Tensions between the UK government and trade unions are rising again, with rail workers set to strike on the eve of the Conservative party conference as unions launched a legal challenge against new strikebreaking regulations.
The RMT union said on Tuesday that its members at Network Rail and 14 train operators would take action to bring services to an “effective standstill” on October 1, due to a continuing dispute over pay and working conditions.
The 24-hour strike will be the latest in a series of walkouts reflecting mounting unrest between unions, train operating companies and the government.
The action by the RMT, which represents 40,000 rail workers, will coincide with strikes by bus drivers in south-west England and with the first of two one-day walkouts by the train drivers’ union Aslef on October 1 and 5.
The strikes are expected to cause widespread disruption before and after the Tory party conference, which is scheduled to take place in Birmingham between October 2 and 5.
The Transport Salaried Staffs’ Association, representing workers in the transport and travel industries, is also expected to announce new strike dates in the coming days.
Mick Lynch, RMT secretary-general, said transport workers were “sending a clear message” that “working people will not accept continued attacks on pay and working conditions at a time when business profits are at an all-time high”.
The government, which sets the rail industry’s annual budgets, and train companies argue that significant pay rises can only be afforded if unions accept sweeping modernisation, such as changes to working patterns.
“[Rail sector] revenue is still around 80 per cent of pre-pandemic levels, no business can survive that scale of upheaval without implementing change,” the Rail Delivery Group said.
The industry body said the strikes would “hugely inconvenience” passengers, including people travelling to the London Marathon on October 2.
Separately, the union Unite, which represents workers at Felixstowe, the UK’s biggest container port, has already set dates for a week of fresh strikes, starting at the end of the month. Unite is also leading two weeks of industrial action at Liverpool’s port, set to end on October 3.
Since the rail disputes began earlier in the summer, only one pay deal has been agreed when a small number of TSSA members accepted a 4 per cent rise from Network Rail.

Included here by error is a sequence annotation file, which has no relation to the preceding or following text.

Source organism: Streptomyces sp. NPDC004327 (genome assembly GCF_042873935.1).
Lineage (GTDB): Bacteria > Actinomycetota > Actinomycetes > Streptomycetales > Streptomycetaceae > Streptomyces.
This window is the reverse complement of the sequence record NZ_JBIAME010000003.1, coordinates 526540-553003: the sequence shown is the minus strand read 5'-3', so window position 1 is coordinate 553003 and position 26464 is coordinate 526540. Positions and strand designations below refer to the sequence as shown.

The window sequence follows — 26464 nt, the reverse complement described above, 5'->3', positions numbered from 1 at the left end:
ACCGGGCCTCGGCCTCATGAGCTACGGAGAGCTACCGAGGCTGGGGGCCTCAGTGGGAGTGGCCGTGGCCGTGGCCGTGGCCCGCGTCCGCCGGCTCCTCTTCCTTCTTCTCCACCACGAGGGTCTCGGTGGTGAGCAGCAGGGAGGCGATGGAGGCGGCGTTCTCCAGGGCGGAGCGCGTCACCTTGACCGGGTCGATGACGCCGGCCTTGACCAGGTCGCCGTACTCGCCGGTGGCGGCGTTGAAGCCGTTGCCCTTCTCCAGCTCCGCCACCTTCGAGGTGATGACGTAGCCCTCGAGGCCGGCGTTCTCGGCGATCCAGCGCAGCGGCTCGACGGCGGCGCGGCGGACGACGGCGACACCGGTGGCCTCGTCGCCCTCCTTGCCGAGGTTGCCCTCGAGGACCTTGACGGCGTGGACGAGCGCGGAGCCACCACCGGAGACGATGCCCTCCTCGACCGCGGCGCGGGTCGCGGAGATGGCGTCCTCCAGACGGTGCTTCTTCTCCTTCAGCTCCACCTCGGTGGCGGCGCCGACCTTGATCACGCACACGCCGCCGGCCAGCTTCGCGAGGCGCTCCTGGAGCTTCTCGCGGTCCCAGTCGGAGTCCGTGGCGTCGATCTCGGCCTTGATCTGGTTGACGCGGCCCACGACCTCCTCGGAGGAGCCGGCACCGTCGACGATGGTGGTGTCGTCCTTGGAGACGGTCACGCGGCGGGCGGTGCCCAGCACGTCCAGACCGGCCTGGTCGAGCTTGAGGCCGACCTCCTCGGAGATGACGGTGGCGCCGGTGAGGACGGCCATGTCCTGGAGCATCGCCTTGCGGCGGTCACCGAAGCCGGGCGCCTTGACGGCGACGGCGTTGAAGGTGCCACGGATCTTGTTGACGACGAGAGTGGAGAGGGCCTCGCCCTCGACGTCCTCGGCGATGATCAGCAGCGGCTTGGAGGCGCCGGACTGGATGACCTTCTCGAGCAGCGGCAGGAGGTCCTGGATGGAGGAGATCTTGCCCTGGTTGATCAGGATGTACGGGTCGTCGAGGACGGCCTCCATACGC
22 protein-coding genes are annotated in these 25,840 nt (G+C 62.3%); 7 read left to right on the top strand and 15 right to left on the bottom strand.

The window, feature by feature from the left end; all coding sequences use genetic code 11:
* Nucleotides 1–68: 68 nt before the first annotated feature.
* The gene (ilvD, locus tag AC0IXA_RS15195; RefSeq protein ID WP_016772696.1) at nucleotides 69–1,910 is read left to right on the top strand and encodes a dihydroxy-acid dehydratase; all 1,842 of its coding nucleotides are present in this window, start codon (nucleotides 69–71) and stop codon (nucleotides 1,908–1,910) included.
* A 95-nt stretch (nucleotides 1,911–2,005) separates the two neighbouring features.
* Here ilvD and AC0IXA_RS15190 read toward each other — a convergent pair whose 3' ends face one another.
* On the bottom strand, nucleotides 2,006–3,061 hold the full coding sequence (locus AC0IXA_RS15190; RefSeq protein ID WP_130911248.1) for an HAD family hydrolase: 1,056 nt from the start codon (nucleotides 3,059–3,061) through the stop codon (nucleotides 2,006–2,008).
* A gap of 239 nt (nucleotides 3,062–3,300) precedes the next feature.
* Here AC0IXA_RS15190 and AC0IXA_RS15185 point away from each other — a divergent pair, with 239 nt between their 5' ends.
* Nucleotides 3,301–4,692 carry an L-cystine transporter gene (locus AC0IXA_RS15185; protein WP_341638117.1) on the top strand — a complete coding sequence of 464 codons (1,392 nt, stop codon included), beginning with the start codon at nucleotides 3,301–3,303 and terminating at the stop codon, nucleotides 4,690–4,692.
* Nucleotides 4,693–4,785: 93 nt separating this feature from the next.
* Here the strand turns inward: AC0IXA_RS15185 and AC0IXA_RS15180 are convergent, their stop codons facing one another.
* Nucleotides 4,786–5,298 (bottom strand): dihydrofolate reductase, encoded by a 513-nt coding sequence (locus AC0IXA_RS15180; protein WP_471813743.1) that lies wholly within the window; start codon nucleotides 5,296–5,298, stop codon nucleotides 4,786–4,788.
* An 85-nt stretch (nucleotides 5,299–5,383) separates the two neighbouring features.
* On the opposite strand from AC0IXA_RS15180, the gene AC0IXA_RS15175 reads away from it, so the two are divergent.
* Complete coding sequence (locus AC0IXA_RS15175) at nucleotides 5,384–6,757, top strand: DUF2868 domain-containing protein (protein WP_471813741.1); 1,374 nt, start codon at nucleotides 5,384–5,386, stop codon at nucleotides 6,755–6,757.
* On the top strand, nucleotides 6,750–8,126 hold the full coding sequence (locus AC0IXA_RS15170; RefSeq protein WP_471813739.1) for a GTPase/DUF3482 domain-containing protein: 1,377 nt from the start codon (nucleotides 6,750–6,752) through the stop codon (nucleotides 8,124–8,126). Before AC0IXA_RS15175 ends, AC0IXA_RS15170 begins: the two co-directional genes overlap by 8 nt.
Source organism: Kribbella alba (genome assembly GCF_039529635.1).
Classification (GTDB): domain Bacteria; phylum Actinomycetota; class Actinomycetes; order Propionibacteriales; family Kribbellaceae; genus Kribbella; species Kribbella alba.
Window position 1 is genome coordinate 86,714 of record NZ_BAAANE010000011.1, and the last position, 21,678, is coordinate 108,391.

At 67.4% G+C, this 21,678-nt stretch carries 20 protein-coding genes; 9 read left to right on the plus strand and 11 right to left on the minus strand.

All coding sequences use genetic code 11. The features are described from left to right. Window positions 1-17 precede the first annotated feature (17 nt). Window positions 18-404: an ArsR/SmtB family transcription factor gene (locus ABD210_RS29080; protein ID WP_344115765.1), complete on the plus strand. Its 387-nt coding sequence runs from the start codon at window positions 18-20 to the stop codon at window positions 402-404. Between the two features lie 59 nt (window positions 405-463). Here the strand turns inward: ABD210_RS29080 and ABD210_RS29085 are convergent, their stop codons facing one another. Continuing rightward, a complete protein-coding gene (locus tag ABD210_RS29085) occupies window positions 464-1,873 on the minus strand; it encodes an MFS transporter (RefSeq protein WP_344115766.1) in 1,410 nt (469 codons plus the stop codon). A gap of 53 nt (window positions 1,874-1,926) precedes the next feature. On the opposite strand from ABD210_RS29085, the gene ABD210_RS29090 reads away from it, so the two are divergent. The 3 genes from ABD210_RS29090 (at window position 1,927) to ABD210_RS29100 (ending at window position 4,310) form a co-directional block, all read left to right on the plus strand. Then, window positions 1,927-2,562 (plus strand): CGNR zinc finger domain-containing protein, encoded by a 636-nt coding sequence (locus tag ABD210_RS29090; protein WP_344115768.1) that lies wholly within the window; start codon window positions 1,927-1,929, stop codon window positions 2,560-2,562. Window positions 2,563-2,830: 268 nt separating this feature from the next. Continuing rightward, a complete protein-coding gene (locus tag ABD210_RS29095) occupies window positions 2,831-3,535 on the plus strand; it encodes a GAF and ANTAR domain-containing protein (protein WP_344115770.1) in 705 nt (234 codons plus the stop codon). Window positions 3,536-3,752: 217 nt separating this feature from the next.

One union executive welcomed the recent appointment of Anne-Marie Trevelyan transport secretary, who met Aslef boss Mick Whelan last week — a marked departure from the approach of her predecessor Grant Shapps who refused to meet union bosses.
Meanwhile, the Trades Union Congress said on Tuesday that 11 of its member unions had launched a legal challenge against new regulations that are designed to stop workers taking effective strike action, by allowing employers to hire agency staff to plug the gaps.
The unions are applying for a judicial review of the regulations, arguing that they are unlawful because ministers failed to consult unions as required at their inception, and that they violate fundamental trade union rights protected under the European Convention on Human Rights.
The new rules, which are also opposed by the recruitment industry, were rushed on to the statute book earlier in the summer as the government sought to forestall a wave of strike action.
Ministers said the regulations were needed to “minimise the power of union bosses” and prevent “militant” unions shutting down vital public services. But Frances O’Grady, TUC general secretary, said the government was attacking the fundamental right to strike “in broad daylight”.
Rail employers said the new rules would make little difference to strike disruption, since agency workers could not replace skilled employees at short notice.